Forty percent of the CEOs also report that their companies are planning to implement outcomes management programs - which are an evaluation methodology for examining quality-of-care outcomes in health services - over the next five years. "As outcomes measurement becomes a key competitive variable for insurance carriers and group buyers, the public will eventually have access to this data," says Mr. Santoski. "A whole new industry could develop around this function."

In spite of cost cutting methods, most of the respondents are pessimistic about the future health of the industry, according to Mr. Santoski. In recent years, most companies in the health insurance industry have made little money above investment income. As a result, many commercial insurers are under increasing pressure from their boards of directors and stockholders to increase return on equity. Nevertheless, 65 percent of the CEOs are satisfied with their firms' current profit margins, although 66 percent believe that their profit margins will decline in the future. Some of the CEOs predict that managed care will offer opportunities for growth for some companies, says Mr. Santoski.

Fear of Reform

The survey shows that reform efforts are of particular concern to the respondents. More than 80 percent of the CEOs believe that the regulatory and legislative changes expected to occur over the next five years will negatively affect their companies, says Mr. Santoski. "There is concern among the CEOs that the new reforms will signal a more interventionist government approach to health care in the United States," he says. "Expect a big debate about the shape that these reform efforts should take."

The study also reveals that the CEOs believe an increase in regulation will reduce their companies' flexibility, as well as their ability to compete. "Many of the respondents are concerned that regulation will become particularly burdensome for the industry if it occurs on a state-by-state level," says Mr. Santoski. "For example, they believe that unfavorable reforms in a particular state would have a much greater negative effect on a local or regional company than a national carrier, which could simply withdraw its business from that particular state or focus on its core business in other states."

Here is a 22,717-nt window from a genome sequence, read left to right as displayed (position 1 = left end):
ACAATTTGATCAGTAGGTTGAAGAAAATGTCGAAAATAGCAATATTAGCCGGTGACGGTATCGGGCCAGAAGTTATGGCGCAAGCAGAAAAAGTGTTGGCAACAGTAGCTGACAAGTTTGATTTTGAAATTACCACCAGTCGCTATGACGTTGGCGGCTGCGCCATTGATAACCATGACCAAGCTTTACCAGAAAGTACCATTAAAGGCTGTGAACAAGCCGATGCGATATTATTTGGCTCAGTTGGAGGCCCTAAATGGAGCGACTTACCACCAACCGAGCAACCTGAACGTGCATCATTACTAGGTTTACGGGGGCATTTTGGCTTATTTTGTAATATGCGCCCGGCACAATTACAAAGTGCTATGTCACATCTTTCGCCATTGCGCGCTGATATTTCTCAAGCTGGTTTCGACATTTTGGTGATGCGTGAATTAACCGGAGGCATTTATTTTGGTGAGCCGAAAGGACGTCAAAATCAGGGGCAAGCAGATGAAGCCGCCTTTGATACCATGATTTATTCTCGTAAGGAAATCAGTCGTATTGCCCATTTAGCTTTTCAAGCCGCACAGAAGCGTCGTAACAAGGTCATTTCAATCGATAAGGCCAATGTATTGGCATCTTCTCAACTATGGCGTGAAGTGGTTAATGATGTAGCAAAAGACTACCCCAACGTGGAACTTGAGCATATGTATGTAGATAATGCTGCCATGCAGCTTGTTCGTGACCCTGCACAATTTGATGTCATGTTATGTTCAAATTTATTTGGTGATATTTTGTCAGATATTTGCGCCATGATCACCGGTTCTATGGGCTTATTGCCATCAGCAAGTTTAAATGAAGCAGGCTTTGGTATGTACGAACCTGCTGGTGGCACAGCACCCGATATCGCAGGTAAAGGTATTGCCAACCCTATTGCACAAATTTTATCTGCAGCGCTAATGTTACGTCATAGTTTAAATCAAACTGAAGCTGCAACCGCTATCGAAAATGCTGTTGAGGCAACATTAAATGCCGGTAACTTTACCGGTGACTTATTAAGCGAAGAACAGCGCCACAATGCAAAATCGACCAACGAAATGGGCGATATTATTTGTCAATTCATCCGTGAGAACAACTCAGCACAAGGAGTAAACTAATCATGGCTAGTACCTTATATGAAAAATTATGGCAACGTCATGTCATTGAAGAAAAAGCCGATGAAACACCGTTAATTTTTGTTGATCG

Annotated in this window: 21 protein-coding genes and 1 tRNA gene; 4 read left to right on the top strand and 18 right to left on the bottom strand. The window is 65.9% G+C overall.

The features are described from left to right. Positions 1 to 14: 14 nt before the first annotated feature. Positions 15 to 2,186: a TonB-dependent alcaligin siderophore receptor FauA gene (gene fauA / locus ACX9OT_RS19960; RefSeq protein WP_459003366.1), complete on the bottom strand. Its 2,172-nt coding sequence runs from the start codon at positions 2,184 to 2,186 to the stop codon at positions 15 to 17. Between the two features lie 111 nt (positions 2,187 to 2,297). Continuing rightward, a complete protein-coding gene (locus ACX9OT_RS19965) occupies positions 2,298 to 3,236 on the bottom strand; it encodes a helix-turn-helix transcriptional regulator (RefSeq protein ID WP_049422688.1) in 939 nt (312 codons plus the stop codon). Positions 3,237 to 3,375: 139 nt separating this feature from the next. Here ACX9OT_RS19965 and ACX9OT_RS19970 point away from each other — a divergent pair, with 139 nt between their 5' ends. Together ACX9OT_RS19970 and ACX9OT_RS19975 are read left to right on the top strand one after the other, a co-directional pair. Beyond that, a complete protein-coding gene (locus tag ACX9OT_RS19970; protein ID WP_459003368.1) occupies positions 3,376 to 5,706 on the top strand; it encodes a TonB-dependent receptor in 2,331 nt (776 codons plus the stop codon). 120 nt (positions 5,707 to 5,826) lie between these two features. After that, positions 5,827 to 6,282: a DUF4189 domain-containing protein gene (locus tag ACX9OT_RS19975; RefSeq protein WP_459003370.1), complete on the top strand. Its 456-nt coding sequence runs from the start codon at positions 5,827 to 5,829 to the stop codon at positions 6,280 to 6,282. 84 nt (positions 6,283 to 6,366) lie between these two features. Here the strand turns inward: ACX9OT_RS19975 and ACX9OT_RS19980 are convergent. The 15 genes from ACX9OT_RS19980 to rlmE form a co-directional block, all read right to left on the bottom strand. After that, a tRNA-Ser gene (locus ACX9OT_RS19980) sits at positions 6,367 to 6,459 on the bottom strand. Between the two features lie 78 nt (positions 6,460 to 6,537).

In regard to the reform proposals, well over 90 percent of the respondents oppose a single payer system, whether it operates on a state or federal level. Also, 60 percent of CEOs are opposed to any of the extant "pay or play" proposals, although about 50 percent predict that a federal pay or play plan is likely to be instituted by 1997. And although over 80 percent of the respondents favor Medicare and Medicaid reform, most believe that these reforms are unlikely to occur during the next five years.

In response to the threat of legislative change, 83 percent of the CEOs report that their companies are increasing their involvement in lobbying and regulatory efforts. Other strategies include participating in industry task groups, improving public relations initiatives and enhancing processing procedures for Medicare and Medicaid claims.

Considering the changes overtaking the industry, what can employers do to keep costs in line? First, companies must attempt to manage the expectations of their employees," says Mr. Santoski. "Since employees may not understand the intricacies of the health care system, employers must be more proactive in educating their people that cost sharing is essential to reducing health care expenditures." Cost sharing methods could include measures such as an increase in the use of managed care programs such as HMOs, and higher deductibles, he adds.
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Author:Christine, Brian
Publication:Risk Management
Date:May 1, 1993